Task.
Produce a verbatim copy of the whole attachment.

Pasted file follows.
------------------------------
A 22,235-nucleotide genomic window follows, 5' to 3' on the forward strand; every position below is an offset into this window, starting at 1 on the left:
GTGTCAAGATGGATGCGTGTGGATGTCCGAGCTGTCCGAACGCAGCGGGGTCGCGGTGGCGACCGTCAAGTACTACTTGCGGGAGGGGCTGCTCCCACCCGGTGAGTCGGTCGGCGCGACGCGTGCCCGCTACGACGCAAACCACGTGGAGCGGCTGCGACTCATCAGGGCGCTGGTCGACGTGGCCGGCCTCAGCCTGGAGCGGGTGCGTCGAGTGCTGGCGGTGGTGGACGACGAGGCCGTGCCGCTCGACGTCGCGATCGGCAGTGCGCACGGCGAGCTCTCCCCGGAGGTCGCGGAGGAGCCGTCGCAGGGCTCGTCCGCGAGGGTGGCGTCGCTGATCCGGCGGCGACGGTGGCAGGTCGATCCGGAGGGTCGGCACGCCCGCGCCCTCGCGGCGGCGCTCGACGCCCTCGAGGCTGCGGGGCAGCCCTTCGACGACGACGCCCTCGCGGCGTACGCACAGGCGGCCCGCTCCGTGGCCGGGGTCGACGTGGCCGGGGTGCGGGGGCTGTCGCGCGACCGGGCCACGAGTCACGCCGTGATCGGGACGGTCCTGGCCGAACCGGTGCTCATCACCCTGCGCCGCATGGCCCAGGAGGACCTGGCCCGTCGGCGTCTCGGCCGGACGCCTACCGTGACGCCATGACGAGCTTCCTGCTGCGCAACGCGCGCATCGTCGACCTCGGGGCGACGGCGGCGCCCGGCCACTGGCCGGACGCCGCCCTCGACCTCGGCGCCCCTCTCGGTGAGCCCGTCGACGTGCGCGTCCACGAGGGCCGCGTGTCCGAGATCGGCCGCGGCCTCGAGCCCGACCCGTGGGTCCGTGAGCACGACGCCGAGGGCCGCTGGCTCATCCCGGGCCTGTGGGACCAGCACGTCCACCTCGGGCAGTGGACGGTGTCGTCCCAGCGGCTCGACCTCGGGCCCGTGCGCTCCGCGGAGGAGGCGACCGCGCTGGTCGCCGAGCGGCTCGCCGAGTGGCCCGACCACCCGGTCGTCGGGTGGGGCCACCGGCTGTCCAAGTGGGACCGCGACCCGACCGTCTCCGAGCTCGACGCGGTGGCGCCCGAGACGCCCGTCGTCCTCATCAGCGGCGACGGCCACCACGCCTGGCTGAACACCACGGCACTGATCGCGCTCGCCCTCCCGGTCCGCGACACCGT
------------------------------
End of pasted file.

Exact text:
A 22,235-nucleotide genomic window follows, 5' to 3' on the forward strand; every position below is an offset into this window, starting at 1 on the left:
GTGTCAAGATGGATGCGTGTGGATGTCCGAGCTGTCCGAACGCAGCGGGGTCGCGGTGGCGACCGTCAAGTACTACTTGCGGGAGGGGCTGCTCCCACCCGGTGAGTCGGTCGGCGCGACGCGTGCCCGCTACGACGCAAACCACGTGGAGCGGCTGCGACTCATCAGGGCGCTGGTCGACGTGGCCGGCCTCAGCCTGGAGCGGGTGCGTCGAGTGCTGGCGGTGGTGGACGACGAGGCCGTGCCGCTCGACGTCGCGATCGGCAGTGCGCACGGCGAGCTCTCCCCGGAGGTCGCGGAGGAGCCGTCGCAGGGCTCGTCCGCGAGGGTGGCGTCGCTGATCCGGCGGCGACGGTGGCAGGTCGATCCGGAGGGTCGGCACGCCCGCGCCCTCGCGGCGGCGCTCGACGCCCTCGAGGCTGCGGGGCAGCCCTTCGACGACGACGCCCTCGCGGCGTACGCACAGGCGGCCCGCTCCGTGGCCGGGGTCGACGTGGCCGGGGTGCGGGGGCTGTCGCGCGACCGGGCCACGAGTCACGCCGTGATCGGGACGGTCCTGGCCGAACCGGTGCTCATCACCCTGCGCCGCATGGCCCAGGAGGACCTGGCCCGTCGGCGTCTCGGCCGGACGCCTACCGTGACGCCATGACGAGCTTCCTGCTGCGCAACGCGCGCATCGTCGACCTCGGGGCGACGGCGGCGCCCGGCCACTGGCCGGACGCCGCCCTCGACCTCGGCGCCCCTCTCGGTGAGCCCGTCGACGTGCGCGTCCACGAGGGCCGCGTGTCCGAGATCGGCCGCGGCCTCGAGCCCGACCCGTGGGTCCGTGAGCACGACGCCGAGGGCCGCTGGCTCATCCCGGGCCTGTGGGACCAGCACGTCCACCTCGGGCAGTGGACGGTGTCGTCCCAGCGGCTCGACCTCGGGCCCGTGCGCTCCGCGGAGGAGGCGACCGCGCTGGTCGCCGAGCGGCTCGCCGAGTGGCCCGACCACCCGGTCGTCGGGTGGGGCCACCGGCTGTCCAAGTGGGACCGCGACCCGACCGTCTCCGAGCTCGACGCGGTGGCGCCCGAGACGCCCGTCGTCCTCATCAGCGGCGACGGCCACCACGCCTGGCTGAACACCACGGCACTGATCGCGCTCGCCCTCCCGGTCCGCGACACCGT